The faint sound of bagpipes filters through the brisk, moist air as the sun makes a hazy entrance on this brisk Edinburgh morning. A peek out my hotel window feels like Harry Potter World at Universal Studios, but it’s the real thing … we’re here as part of our annual Fine Art Connoisseur magazine art trip for four days of viewing the best art in Scotland.

We spent last week in Provence and the French Riviera, walking in the footsteps of many great artists and learning more than we ever expected. It was invigorating spending time with art and great friends.

Overnight Change

One thing I found eye-opening is that many of the great artists were not always great  — and each had had a moment of transformation. Many had gone from average and the expected style of their time to a new style and approach almost overnight. But how?

What is it that causes us to make the different decisions that often transform our lives?

Not only did we see countless examples of artists who transformed their art, we learned about others who transformed their conditions. How is it that someone who is in a horrific situation becomes able to pull themselves out of their circumstances?

A Complete Upheaval

We visited a small museum collection in Provence that had belonged to a wealthy individual who built an incredible collection of historical art. Suddenly, as the world started to change, he gave his entire collection to his nephew and started a new collection of early modern art. He not only shed his old collection, he shed his mansion and all of his furniture, and built a new house with all new style, new furniture, and art that reflected what was new.

How is it someone who had invested so deeply, and had been so committed and passionate that he built such an important collection, suddenly took such a dramatic left turn?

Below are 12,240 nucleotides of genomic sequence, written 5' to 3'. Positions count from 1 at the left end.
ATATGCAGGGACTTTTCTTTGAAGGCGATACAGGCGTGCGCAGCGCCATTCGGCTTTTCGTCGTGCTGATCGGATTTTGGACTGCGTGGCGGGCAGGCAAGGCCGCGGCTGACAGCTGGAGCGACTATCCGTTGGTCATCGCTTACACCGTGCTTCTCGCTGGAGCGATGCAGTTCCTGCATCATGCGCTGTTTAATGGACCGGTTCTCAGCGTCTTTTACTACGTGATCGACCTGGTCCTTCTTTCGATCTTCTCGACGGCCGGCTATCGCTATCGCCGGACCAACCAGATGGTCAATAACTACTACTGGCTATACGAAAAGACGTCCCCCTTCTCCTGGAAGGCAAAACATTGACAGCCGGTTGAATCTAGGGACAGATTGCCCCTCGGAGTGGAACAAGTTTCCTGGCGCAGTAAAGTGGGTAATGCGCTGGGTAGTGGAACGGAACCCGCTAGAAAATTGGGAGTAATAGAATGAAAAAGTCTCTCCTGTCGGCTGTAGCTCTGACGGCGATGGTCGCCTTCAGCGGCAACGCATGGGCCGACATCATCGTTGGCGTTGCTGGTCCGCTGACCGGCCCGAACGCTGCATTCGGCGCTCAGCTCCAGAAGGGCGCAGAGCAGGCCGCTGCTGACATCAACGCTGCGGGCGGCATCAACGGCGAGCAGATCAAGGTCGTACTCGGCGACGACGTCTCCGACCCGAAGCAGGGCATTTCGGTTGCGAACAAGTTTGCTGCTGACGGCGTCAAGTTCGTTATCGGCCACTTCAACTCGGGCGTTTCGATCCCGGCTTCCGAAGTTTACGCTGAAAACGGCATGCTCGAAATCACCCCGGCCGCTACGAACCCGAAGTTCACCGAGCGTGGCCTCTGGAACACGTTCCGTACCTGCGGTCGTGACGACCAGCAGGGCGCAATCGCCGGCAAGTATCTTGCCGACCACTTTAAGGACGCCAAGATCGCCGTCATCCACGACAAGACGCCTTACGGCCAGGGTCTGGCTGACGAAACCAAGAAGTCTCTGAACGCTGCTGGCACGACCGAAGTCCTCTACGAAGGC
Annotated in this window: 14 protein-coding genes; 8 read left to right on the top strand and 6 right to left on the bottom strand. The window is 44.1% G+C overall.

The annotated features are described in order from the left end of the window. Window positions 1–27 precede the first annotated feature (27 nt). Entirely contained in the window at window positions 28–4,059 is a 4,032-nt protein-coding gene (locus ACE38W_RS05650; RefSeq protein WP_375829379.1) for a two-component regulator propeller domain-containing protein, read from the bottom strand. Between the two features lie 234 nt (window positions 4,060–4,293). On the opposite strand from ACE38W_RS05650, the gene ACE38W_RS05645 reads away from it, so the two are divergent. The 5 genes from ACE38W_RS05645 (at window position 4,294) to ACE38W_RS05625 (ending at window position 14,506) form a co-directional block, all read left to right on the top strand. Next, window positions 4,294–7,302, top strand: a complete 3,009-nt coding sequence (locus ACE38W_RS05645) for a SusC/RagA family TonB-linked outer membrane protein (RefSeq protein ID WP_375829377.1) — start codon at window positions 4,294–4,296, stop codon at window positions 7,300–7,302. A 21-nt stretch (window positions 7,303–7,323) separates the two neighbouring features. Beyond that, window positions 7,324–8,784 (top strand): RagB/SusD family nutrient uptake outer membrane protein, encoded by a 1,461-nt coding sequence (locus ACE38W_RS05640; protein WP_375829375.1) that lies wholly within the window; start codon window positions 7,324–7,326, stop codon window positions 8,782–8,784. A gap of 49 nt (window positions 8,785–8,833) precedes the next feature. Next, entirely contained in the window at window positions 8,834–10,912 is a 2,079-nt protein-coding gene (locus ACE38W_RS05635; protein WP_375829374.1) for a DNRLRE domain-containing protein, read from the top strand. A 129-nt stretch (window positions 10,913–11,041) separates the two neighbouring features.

Sudden Left Turns

Stories of transformations inspire me — and I’ve experienced my own, where one moment I’m moving in a committed direction, and then I make a sudden left turn to the unexpected. It happened when I transformed from my radio career to a commitment to art. Though I did not burn the bridges behind me, this change was transformational for me just the same.

Have you ever experienced a transformation in your life, where you totally changed direction?

I suspect the answer lies in the idea of continual learning. The idea of following a patch of curiosity until the weight of new information overcomes the commitments of the past.

People have “religious experiences” for this reason … new information renders old information less relevant, or perhaps irrelevant entirely. 

My perspective is that without growth, without forced transformation, we experience stagnation, and it prevents us from living a full and rich life.

The Unexpected

I’ve discovered that in almost every case of major transformation, it was driven by exposure to something new opening up new possibilities. At a time of dark, academic art, the Impressionists came on the scene with bright colors and reflected sunlight and indications instead of tight renderings. This very idea inspired others to explore and take things to new heights.

The Intersection

We all tend to find ourselves set in our ways, comfortable where we are, or maybe just not wanting to be uncomfortable. But the magic of life lies at the cusp between new and old. And sometimes, as is the case with the realism movement in art, what’s old is new again, and considered avant-garde by those stuck in the old new.